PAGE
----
Algal blooms in a freshwater reservoir – A network community detection analysis of potential forcing parameters

Allen, G.R.
Schwartz, F.W.
Cole, D.R.
Lanno, R.P.
Prabhu, Anirudh
Eleish, Ahmed
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Allen, G. R., Schwartz, F. W., Cole, D. R., Lanno, R. P., Prabhu, A., & Eleish, A. (2020). Algal blooms in a freshwater reservoir – A network community detection analysis of potential forcing parameters. Ecological Informatics, 60, 101168. *
Nutrient leakage due to modern agriculture and disposal of untreated urban wastewater results in the eutrophication of freshwater lakes and reservoirs, with elevated levels of cyanobacteria algal blooms often resulting in toxic conditions for animals and humans. A unique dataset of 22 coincident nutrient, phytoplankton, meteorological, and reservoir condition variables were recorded or calculated monthly for Hoover Reservoir near Columbus, Ohio, from February 1999 to December 2005. Network science was used in this study to visualize and differentiate selected nutrient and phytoplankton seasonality in Hoover Reservoir. Nutrient and phytoplankton concentrations in Hoover Reservoir respond independently to a number of external and internal environmental variables, but are also biochemically interdependent within the reservoir ecosystem. A number of forcing parameters can significantly alter seasonal phytoplankton growth and succession patterns. Chief among these are variability in the daily, seasonal, and/or yearly patterns and intensities of precipitation and the resultant surface runoff; duration and intensity of solar radiation; air and resultant water temperatures; and agricultural practices. The phytoplankton population in Hoover Reservoir is ecologically driven, with algal succession and nutrient levels constraining population concentrations. Complemented by selected statistical analyses, this limited network community detection study provides the hydrologist/ecologist with a dynamic and quantitative visualization of the complex hydrometeorological variable and biogeochemical process forcing parameters present in reservoirs and lakes.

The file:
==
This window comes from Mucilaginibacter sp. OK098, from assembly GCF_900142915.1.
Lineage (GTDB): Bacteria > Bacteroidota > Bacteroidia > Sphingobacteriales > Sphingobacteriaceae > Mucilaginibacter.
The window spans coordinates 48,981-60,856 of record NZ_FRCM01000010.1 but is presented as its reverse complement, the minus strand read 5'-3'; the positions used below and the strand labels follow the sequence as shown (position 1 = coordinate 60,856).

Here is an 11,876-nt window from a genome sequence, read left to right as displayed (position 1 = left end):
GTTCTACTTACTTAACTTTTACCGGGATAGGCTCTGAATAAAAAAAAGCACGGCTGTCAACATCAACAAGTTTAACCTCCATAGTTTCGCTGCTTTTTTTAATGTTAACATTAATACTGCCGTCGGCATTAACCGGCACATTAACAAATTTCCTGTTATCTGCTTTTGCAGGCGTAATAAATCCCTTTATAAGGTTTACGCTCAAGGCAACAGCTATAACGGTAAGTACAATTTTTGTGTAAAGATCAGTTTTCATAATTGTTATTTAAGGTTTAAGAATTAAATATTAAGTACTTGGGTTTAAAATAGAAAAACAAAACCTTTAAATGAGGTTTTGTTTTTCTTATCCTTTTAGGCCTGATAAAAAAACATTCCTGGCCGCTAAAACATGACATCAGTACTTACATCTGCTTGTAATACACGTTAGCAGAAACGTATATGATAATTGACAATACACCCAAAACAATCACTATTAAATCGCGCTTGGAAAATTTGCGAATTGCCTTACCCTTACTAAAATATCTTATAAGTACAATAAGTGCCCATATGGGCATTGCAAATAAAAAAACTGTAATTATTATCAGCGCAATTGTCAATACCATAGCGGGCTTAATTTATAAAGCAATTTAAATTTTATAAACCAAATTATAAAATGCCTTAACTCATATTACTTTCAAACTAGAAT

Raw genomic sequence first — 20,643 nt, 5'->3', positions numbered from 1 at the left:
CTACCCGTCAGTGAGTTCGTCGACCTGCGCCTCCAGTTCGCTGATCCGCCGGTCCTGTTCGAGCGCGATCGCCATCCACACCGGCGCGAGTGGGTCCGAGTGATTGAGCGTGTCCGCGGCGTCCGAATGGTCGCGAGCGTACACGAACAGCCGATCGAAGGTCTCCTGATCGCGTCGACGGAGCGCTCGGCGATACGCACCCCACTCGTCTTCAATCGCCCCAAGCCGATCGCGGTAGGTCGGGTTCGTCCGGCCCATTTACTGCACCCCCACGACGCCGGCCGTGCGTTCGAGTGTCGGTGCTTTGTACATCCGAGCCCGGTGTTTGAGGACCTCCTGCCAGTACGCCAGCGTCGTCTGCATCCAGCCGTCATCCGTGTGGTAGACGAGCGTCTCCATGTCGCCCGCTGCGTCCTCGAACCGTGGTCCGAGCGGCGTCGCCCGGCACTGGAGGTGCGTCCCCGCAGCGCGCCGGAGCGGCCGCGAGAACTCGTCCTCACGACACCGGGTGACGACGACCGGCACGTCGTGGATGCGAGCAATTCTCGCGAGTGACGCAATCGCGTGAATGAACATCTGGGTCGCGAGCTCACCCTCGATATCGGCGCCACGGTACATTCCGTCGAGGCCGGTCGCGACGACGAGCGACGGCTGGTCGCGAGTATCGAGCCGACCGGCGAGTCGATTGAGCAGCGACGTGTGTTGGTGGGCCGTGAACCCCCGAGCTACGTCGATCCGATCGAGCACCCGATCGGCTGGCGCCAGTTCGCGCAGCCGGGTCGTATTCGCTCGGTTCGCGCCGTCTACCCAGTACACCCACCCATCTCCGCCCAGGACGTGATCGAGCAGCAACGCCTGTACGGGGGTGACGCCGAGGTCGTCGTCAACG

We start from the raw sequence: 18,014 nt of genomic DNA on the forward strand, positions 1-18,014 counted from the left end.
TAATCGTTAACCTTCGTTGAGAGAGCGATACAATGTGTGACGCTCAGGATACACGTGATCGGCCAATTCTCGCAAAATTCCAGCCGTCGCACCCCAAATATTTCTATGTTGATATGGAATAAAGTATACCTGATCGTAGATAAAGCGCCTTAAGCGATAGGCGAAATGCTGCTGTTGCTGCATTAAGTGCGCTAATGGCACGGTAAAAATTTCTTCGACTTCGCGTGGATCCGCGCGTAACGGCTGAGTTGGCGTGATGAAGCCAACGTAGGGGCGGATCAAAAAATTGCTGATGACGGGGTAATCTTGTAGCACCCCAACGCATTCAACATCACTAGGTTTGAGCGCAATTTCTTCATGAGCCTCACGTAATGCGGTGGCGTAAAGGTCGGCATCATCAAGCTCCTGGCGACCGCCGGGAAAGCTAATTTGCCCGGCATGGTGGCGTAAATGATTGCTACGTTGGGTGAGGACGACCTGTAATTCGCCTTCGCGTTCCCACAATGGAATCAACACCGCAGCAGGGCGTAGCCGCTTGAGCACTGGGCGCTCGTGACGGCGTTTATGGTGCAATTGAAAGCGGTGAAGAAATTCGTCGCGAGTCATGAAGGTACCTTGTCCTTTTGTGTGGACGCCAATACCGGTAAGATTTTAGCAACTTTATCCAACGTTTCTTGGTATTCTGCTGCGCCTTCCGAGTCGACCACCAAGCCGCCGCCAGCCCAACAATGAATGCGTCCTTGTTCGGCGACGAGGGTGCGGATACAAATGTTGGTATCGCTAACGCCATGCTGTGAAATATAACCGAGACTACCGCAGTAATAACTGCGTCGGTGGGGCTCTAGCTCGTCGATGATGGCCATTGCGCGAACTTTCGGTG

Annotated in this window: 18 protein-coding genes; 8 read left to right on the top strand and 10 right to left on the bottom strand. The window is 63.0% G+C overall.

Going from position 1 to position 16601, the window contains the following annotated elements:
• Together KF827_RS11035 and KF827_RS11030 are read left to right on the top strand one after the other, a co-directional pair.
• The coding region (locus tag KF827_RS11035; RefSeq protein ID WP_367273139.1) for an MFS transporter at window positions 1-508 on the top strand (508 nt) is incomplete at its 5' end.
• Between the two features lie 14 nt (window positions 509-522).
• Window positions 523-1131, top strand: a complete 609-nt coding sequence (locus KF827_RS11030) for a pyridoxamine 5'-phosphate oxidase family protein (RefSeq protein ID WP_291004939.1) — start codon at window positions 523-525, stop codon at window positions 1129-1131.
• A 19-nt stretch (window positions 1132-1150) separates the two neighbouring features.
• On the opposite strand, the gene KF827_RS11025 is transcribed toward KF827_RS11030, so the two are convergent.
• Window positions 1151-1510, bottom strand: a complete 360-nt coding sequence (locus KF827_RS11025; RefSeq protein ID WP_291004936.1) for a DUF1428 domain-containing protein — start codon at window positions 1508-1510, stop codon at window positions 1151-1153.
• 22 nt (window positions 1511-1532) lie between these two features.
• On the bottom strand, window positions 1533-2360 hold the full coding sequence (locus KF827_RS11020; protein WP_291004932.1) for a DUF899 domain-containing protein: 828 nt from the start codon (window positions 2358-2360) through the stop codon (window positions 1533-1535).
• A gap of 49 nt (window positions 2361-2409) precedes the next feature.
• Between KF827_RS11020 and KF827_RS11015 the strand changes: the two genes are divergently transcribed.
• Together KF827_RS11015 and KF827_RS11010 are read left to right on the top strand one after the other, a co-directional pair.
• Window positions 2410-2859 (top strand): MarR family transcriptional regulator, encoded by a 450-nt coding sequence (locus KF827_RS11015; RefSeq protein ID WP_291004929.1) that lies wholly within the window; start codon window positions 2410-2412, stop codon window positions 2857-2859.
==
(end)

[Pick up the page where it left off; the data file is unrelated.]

Ecological Informatics